Asana co-founder and head of product Justin Rosenstein discussed the political views of his controversial investor and former board member Peter Thiel today at the Tech Inclusion conference in San Francisco.
Asana isn’t the only company to face questions about its continued relationship with Thiel in light of his ongoing support of Republican presidential candidate Donald Trump — Facebook and Y Combinator have also recently faced pressure to distance themselves from Thiel.
Thiel spoke in support of Trump at the Republican National Convention and donated $1.25 million to his campaign after the release of a tape that showed Trump talking about non-consensually grabbing women’s genitals. The timing of his donation triggered questions about Thiel’s motivations — did the financial investment indicate idealogical support for Trump’s comments on sexual assault?
Rosenstein said today he doesn’t think that’s the case. Thiel wants “what’s best for the world,” Rosenstein said, adding that he hasn’t spoken with the investor and Facebook board member since prior to the donation.
“My understanding is that he disagrees with the many grotesque things Trump has said, but that the foreign economic policies Trump has are so important that it makes him the best candidate for president. I strongly disagree with that position,” Rosenstein explained, “But it’s something I can wrap my head around.” Thiel will reportedly address his support for Trump in a speech on Monday.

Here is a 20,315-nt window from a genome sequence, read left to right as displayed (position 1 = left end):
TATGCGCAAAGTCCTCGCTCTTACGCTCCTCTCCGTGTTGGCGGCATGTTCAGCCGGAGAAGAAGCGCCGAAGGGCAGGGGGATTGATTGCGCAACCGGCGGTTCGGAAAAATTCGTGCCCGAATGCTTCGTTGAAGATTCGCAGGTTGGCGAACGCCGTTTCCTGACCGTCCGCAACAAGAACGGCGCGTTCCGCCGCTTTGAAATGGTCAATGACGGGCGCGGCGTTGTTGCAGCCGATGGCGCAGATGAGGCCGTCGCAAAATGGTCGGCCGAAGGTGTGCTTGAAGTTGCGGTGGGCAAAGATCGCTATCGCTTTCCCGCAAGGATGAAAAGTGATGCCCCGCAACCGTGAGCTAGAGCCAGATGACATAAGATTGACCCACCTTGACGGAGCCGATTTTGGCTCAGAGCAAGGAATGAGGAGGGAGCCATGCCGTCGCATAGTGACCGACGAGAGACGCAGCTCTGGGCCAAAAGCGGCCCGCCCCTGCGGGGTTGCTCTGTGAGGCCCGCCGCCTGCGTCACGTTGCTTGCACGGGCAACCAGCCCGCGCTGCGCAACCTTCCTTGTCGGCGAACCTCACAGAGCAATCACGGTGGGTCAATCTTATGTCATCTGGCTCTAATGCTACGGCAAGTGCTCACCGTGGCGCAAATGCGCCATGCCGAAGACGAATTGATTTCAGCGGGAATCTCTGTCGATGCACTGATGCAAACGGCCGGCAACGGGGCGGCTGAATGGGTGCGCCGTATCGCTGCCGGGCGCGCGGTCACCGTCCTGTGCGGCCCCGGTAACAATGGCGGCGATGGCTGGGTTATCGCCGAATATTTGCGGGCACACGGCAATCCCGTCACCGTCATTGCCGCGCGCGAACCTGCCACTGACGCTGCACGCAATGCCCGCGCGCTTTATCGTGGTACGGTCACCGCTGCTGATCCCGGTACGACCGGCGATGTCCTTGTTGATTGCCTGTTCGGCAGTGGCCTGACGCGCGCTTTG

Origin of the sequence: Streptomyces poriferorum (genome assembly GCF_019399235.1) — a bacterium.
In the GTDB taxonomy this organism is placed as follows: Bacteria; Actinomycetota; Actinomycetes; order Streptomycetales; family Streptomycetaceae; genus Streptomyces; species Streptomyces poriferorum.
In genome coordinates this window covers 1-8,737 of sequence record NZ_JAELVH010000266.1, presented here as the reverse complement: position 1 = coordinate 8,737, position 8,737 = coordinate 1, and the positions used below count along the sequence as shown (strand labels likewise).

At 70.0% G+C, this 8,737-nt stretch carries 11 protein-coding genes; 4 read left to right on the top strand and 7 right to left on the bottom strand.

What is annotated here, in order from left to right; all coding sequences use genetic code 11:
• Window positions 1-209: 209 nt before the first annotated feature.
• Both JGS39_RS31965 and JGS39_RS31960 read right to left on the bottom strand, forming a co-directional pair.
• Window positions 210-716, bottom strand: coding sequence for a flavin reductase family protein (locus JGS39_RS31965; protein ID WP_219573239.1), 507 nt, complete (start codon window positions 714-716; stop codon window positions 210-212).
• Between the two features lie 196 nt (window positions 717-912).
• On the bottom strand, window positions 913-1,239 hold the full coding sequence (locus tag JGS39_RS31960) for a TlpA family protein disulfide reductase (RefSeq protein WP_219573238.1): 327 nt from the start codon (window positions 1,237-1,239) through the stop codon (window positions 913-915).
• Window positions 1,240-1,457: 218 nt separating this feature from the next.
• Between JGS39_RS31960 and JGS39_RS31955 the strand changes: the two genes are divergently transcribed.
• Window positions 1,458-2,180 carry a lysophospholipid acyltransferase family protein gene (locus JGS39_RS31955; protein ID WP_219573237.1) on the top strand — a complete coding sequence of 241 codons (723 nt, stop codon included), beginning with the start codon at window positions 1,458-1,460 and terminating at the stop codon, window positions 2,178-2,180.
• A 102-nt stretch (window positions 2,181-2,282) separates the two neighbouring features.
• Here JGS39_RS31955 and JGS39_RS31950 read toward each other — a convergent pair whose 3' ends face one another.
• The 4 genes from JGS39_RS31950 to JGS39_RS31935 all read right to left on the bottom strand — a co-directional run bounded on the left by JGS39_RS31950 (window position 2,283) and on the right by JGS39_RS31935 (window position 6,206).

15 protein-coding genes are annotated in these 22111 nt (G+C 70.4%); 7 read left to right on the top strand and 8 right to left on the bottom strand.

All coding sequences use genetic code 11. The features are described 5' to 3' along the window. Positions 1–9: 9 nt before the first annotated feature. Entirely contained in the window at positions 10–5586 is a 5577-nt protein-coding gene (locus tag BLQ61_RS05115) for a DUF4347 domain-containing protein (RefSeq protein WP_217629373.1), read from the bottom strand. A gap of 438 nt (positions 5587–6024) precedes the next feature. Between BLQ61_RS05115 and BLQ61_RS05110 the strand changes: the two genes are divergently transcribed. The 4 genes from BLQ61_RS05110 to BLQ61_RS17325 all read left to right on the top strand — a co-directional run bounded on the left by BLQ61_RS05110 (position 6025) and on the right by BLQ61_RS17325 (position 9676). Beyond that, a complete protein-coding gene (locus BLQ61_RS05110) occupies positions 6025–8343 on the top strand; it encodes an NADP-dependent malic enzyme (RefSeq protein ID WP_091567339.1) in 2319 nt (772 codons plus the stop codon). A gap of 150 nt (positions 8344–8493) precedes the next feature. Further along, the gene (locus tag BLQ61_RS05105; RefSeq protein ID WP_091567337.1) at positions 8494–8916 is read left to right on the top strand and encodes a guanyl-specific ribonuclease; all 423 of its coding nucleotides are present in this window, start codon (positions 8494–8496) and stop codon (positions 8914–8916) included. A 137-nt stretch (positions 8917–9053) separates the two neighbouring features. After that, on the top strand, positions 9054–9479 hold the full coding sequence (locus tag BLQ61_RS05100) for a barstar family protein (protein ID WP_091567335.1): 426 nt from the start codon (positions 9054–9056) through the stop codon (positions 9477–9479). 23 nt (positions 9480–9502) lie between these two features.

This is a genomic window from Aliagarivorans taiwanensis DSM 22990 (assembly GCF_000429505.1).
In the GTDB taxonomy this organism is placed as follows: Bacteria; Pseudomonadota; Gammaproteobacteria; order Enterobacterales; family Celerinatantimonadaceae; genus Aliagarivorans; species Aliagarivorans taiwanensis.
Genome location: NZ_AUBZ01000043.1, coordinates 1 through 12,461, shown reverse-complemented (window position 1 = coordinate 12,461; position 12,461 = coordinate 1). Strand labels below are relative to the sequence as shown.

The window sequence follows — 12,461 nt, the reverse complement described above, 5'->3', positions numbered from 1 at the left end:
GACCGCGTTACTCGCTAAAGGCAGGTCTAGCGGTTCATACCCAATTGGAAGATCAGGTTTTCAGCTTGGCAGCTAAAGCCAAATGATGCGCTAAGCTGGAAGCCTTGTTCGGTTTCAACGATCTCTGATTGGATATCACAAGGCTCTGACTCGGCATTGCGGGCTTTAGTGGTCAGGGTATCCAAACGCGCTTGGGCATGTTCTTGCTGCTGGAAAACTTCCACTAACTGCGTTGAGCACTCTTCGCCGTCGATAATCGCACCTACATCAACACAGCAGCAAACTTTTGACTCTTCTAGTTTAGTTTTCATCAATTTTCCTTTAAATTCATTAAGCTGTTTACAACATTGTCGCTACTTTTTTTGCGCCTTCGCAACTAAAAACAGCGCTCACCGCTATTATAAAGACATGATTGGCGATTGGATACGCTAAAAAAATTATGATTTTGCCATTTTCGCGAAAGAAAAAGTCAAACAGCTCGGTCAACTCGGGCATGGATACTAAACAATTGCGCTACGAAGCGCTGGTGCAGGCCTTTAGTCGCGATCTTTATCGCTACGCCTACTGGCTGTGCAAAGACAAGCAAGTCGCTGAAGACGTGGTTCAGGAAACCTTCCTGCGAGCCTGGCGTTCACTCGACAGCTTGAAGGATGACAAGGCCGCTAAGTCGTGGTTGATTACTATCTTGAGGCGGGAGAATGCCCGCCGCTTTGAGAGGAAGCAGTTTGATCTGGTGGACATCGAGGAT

Rosenstein co-founded Asana with Dustin Moskovitz, who has vocally and financially supported Democratic candidate Hillary Clinton during the election. Despite Rosenstein and Moskovitz’s personal views, Rosenstein said that conversations about politics and Thiel’s role at Asana have been “transparent” and that the company strives to make sure Republican employees aren’t alienated in those conversations.
His comments echoed those by Y Combinator’s Sam Altman and Facebook’s Mark Zuckerberg, who said that cutting ties with Thiel would harm the diversity of opinions at their organizations.
Thiel invested in Asana in 2012 through his Founders Fund and also joined the company’s board of directors. Rosenstein said he is no longer a board member, although it’s unclear when Thiel left.